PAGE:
Let's start with Rodon, who extended his streak of great starts to seven in Wednesday afternoon's win over the Detroit Tigers. He went eight innings for the second outing in a row, and he's now pitched into the eighth inning in five of his last six starts. He's got a 1.60 ERA in his last seven starts, with 42 strikeouts in that span. Wednesday, he bounced back from a rocky three-run third inning and finished with just three runs allowed on five hits and a walk, adding six strikeouts. Quite simply, he's been ace-like and done well to answer the health-related questions he brought into the season, when shoulder surgery prevented him from debuting until June for the second straight campaign.

Then there are the two guys putting up monster numbers in the minor leagues: Kopech and Cease.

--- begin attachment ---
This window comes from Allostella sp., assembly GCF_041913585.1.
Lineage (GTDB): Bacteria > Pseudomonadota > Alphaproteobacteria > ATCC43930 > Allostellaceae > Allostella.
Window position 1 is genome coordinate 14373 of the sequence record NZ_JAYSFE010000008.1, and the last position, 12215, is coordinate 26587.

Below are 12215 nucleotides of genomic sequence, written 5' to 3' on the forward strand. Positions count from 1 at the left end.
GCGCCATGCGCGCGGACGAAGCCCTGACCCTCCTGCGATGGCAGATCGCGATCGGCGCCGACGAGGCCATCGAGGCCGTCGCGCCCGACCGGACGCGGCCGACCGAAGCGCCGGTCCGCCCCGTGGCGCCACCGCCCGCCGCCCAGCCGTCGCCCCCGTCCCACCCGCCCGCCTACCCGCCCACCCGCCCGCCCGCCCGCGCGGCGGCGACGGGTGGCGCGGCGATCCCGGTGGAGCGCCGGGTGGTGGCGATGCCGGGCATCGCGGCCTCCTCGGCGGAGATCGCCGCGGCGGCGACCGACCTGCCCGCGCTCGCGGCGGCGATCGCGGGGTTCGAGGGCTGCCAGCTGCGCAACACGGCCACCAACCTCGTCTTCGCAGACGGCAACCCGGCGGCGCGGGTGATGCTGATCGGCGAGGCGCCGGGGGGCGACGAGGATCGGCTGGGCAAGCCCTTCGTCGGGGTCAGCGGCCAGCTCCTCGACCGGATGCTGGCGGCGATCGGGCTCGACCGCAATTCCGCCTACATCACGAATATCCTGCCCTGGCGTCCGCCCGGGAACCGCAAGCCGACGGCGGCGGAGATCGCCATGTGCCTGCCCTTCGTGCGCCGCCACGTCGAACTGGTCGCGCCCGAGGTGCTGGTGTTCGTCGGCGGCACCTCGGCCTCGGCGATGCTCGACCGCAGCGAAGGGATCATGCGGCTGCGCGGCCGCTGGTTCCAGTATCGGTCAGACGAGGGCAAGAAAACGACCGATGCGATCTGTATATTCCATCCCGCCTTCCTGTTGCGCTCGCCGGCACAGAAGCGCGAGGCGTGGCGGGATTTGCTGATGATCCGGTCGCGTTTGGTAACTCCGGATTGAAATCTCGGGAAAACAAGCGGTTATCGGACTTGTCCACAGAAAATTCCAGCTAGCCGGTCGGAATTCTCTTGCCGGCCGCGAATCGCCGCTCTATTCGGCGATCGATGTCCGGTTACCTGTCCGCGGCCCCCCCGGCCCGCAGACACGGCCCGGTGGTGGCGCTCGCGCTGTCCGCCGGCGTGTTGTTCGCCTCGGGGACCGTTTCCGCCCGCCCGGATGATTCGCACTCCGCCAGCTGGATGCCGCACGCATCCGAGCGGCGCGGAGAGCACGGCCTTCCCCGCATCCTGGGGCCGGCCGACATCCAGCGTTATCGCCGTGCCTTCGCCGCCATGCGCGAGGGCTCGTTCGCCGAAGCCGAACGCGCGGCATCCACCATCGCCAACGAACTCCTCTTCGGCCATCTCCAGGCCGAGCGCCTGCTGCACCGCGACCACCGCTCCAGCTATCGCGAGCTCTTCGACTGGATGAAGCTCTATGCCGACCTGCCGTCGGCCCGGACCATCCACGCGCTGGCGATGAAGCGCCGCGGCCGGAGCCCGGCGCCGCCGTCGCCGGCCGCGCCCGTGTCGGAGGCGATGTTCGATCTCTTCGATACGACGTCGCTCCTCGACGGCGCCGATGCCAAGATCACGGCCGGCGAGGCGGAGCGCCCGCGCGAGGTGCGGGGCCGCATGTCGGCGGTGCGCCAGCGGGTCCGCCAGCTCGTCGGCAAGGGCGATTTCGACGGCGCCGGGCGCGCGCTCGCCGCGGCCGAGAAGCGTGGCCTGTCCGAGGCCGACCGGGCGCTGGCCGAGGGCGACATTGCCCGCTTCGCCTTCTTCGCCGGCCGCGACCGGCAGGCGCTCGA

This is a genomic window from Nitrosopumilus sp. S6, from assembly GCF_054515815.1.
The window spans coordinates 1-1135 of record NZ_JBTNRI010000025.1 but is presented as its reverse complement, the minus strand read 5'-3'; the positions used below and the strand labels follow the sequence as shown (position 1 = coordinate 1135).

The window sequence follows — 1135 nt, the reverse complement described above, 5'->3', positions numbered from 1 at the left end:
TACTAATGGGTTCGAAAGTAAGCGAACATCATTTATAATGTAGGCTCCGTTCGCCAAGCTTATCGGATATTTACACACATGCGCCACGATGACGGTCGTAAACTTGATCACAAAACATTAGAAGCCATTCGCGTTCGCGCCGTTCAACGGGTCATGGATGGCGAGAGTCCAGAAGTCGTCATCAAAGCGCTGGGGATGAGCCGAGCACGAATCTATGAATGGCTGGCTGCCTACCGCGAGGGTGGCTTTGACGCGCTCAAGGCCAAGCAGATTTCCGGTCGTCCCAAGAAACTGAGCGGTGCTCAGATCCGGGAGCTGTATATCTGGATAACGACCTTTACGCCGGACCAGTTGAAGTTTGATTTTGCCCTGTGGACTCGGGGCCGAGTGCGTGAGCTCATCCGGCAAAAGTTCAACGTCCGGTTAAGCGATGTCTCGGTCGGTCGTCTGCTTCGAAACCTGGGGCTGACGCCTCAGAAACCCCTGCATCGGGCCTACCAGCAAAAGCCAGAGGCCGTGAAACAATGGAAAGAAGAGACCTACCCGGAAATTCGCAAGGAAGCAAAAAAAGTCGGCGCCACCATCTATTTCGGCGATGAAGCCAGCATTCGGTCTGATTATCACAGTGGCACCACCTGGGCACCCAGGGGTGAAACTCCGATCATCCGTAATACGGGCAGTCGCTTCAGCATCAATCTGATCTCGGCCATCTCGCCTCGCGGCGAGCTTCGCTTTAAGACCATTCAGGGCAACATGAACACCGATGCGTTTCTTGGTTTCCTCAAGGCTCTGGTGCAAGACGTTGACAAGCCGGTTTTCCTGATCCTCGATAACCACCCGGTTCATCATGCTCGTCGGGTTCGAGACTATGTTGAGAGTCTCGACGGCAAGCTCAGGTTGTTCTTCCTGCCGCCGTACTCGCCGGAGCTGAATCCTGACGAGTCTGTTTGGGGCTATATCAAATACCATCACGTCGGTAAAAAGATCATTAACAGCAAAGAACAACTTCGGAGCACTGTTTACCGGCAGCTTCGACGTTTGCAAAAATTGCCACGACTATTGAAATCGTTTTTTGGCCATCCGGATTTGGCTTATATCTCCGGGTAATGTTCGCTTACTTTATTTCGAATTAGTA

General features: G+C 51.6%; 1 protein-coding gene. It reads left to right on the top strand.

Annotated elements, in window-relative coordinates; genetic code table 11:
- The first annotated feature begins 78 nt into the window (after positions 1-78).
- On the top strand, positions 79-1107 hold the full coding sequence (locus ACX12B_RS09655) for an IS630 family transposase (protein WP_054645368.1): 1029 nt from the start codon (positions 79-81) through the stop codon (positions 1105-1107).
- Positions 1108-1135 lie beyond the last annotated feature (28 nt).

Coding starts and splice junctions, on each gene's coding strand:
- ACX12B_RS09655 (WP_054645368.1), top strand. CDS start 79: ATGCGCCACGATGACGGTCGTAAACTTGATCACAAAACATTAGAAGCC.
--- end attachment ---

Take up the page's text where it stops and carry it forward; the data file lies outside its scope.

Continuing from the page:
The 22-year-old Kopech has moved past some midseason struggles and has been downright electric of late at Triple-A Charlotte. In his last six starts, Kopech has a 1.89 ERA with 50 strikeouts and a jaw-droppingly low four walks in 38 innings. It's quite the turnaround for a guy who was having difficulty keeping the walk numbers low earlier this season. But he's come out the other side pitching as well as he has since joining the White Sox organization prior to last season, which is saying a lot considering he struck out 172 hitters in 2017. He's just 11 strikeouts away from matching that total this year. He could make his major league debut before the 2018 season is over.